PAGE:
— Natalie Goldberg

from Writing Down the Bones

8 Exercises for Dealing with Life’s Emotions

For me, fitness is medicine. Especially for dealing with feelings and emotions.

Here are workouts from my life experience that have helped me deal in a healthy way.

If you’re feeling…

Heart Broken

Go distance running.

Find a pace and “run Forrest run!” Hit cruise control on your pace once you reach 65 or 70% of your max heart rate. This repairs the heart by pumping so much blood into it.

Insecure or Unsure of Yourself

Do sprints along with core exercises.

With the sprints, focus on having the posture and keeping Olympic gold medal form. The sprint posture is a metaphor for independence. The core exercises will help keep your shit together. Literally.

Re-connection

Swimming.

Swimming forces you to be in your body, and find buoyancy and equilibrium. Feeling disconnected with your significant other? Swim together.

Reinvention

Yoga.

Yoga will force you to stretch, strengthen and breathe. It will quench your anxiousness, allow you to find your calm. If you practice consistent, in 30 to 90 days you will be unstuck, which paves the way for reinvention.

Falling in-love

Lift weights.

Keep everything pumped, inflate the muscles with blood. It’s also testosterone and oxytocin producing. Yum!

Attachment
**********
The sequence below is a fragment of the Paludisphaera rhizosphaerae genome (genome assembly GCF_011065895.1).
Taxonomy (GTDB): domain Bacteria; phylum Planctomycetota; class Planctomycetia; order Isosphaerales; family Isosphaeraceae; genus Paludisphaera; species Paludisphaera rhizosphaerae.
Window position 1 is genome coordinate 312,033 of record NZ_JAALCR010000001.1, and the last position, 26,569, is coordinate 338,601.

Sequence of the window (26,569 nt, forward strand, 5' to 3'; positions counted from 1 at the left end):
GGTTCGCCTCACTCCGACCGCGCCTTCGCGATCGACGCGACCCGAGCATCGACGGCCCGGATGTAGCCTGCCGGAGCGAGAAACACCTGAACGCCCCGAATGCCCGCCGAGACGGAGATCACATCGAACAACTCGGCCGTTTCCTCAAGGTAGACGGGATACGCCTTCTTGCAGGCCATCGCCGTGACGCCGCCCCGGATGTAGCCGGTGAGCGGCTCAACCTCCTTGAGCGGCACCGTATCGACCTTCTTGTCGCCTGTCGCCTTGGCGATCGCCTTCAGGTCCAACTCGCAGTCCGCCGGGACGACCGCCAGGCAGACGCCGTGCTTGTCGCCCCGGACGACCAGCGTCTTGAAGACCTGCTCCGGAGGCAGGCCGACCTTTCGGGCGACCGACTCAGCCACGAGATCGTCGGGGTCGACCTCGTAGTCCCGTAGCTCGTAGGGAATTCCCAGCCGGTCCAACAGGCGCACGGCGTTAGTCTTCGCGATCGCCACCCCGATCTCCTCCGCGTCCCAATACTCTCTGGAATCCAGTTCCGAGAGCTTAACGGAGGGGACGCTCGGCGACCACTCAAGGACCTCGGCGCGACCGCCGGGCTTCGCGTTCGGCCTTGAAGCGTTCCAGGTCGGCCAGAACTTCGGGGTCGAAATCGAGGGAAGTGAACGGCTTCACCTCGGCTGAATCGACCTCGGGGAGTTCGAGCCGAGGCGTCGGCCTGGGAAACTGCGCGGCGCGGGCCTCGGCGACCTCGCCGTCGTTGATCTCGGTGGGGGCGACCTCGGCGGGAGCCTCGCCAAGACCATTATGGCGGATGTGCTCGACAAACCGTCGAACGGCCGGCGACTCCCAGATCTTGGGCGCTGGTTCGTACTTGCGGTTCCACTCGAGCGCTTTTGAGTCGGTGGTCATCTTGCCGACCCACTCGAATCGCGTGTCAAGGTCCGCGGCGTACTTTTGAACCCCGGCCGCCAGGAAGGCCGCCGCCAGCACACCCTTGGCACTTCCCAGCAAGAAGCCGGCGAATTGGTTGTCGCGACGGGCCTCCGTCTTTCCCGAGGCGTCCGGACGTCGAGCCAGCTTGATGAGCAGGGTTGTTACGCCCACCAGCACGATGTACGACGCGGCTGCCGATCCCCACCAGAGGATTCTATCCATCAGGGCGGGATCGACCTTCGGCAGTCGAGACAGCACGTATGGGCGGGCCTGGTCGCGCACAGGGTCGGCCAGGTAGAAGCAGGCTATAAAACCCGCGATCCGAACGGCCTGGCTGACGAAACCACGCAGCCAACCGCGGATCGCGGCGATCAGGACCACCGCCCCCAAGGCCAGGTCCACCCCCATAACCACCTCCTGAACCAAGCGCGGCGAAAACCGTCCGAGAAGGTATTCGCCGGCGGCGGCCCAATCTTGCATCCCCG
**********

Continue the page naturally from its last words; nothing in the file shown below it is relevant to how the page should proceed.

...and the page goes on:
Angry, Frustrated, Rage

High-intensity interval training combined with meditation.

The short bouts of high intensity will neuter the anger. The meditation will, over time, help curb the triggers which send you into the red zone of rage.

Tough Decision to Make

Batting cages or Frisbee or “around the world” basketball.

Keep your hands and body moving together where you have to hit the ball, make the shot, or make a throw/catch. While you do so, keep visualizing best case scenarios.

Creativity Block

Trampoline or jump rope.

Basically you’re bouncing to loosen all your stuff, which will prime the pumps to get your creativity moving.

If you have an emotion not listed, grab my contact info on the side bar and let me know. I’ll match you with a corresponding exercise.

Picture of a Naked Woman

Tribute to my Pobby (grandpa)

This, long after he grew tired of being young and full of running.

This, long after sweeping away the ashes from tables he set and torched.

This, long after he broke from desire when it went back on what he believed.

This, long after he silenced his screaming. Then learned to breathe.

He remarried, sketched his wife nude: swinging hair and hips, hand covering

her breast. Looking toward the Big Lake one early August morning in the 1970s

when the sun rose high in the sky, and his love for her was a landscape.